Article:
Arboretum for Educators Session Spotlights Seeds

    As a community resource for nature education, the Arboretum hosts programs for local educators as a professional development opportunity and to encourage use of the Arboretum landscape as an outdoor classroom. On November 7, meet fellow educators and learn about seed dispersal with Manager of Children’s Education Nancy Sableski. Participants will learn about the diversity, traits, and uses of seeds, as well as their connection to other educational topics. A bird walk with Arboretum docent Bob Mayer will follow to seek and identify birds that rely on seeds for winter survival.

    Fall Into Health With a Guided Tour on November 21

    The season for our regular guided tours of the Arboretum ends November 1. However, even as winter approaches, there is still plenty to see in our ever-changing landscape. Join us for a theme tour on November 21 focused on keeping fit and staying active through the cold months. A great opportunity to enjoy the crisp fall weather while exploring less-traveled Arboretum paths and the many interesting plants found along the way.

    Plant Spotlight on Fagus sylvatica ‘Tortuosa’

    Among the most majestic trees at the Arnold Arboretum, beeches have been a part of the New England landscape for 7,000 years. It is thought that the first beech seeds may have been carried here by passenger pigeons after the last glacier retreated. This genus is one of six national collections grown at the Arboretum for conservation purposes. Fagus sylvatica ‘Tortuosa’ is a rare European beech cultivar known for its distinctive twisted (“tortured”) trunk and branches. Prickly fruits ripen in late September and are quickly consumed by wildlife. Beeches can display some of the showiest fall foliage, ranging from bright yellow to copper and red, and their smooth, silvery bark is a treat even after leaf fall.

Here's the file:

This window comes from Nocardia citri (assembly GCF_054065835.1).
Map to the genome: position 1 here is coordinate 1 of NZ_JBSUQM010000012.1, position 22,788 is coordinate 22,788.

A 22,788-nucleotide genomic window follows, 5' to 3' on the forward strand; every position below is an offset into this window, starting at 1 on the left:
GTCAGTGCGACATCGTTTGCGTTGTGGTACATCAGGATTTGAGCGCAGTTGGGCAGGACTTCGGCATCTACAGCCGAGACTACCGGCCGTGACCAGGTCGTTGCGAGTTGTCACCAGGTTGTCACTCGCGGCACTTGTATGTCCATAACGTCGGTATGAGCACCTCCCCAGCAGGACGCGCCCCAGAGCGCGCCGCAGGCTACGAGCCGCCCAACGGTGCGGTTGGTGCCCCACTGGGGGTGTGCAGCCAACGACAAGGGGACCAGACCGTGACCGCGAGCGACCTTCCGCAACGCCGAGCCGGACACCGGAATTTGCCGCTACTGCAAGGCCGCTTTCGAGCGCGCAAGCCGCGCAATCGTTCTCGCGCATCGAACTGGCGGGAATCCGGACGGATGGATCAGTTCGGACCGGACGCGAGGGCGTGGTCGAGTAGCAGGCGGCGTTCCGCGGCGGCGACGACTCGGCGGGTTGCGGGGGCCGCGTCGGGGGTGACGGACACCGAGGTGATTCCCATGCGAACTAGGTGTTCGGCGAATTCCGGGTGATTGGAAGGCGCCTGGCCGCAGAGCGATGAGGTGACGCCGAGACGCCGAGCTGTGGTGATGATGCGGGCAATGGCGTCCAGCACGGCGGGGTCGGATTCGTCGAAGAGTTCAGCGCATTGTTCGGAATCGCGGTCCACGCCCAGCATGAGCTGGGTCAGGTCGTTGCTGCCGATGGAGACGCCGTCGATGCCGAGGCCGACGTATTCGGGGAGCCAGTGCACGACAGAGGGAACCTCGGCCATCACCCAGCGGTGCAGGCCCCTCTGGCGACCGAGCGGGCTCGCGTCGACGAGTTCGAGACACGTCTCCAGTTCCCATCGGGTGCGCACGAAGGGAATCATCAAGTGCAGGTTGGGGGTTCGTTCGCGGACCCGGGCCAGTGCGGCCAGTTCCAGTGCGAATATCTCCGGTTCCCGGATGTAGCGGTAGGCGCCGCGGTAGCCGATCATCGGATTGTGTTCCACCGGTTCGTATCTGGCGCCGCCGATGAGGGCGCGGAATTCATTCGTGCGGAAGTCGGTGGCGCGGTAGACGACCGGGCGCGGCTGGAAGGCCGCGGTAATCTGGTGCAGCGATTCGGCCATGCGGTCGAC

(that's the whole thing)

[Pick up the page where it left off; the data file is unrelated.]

All images from the Arnold Arboretum Archives except painting by Frank M. Rines.

    Botanical Cooperation Agreement Signed in China
    From left to right, Qi Ling (Director of the Huanglong Nature Reserve), William Friedman (Director of the Arnold Arboretum), and Xinquan Zhao (Director of the Chengdu Institute of Biology) at the signing ceremony in Chengdu, China on September 28, 2015.

    For more than a century, the Arnold Arboretum has partnered with China’s botanists to explore and document the flora of China, which bears strong evolutionary links with plants native to North America. In September, this legacy gained a new chapter with increased emphasis on conservation through the signing of a cooperation agreement with China’s Huanglong Nature Reserve and the Chengdu Institute of Biology. Forged as the Arboretum increases its commitment to plant exploration and collections development through a 10-year Campaign for the Living Collections, the partnership will advance the study and conservation of biodiversity, build capacity for protecting threatened and endangered plant species, and promote education on conserving wildlife. Reflecting a growing cooperation between the U.S. and China on issues related to global climate change, the agreement establishes guidelines and promotes exchange in documenting, collecting, and conserving plants native to China’s richly biodiverse Sichuan Province.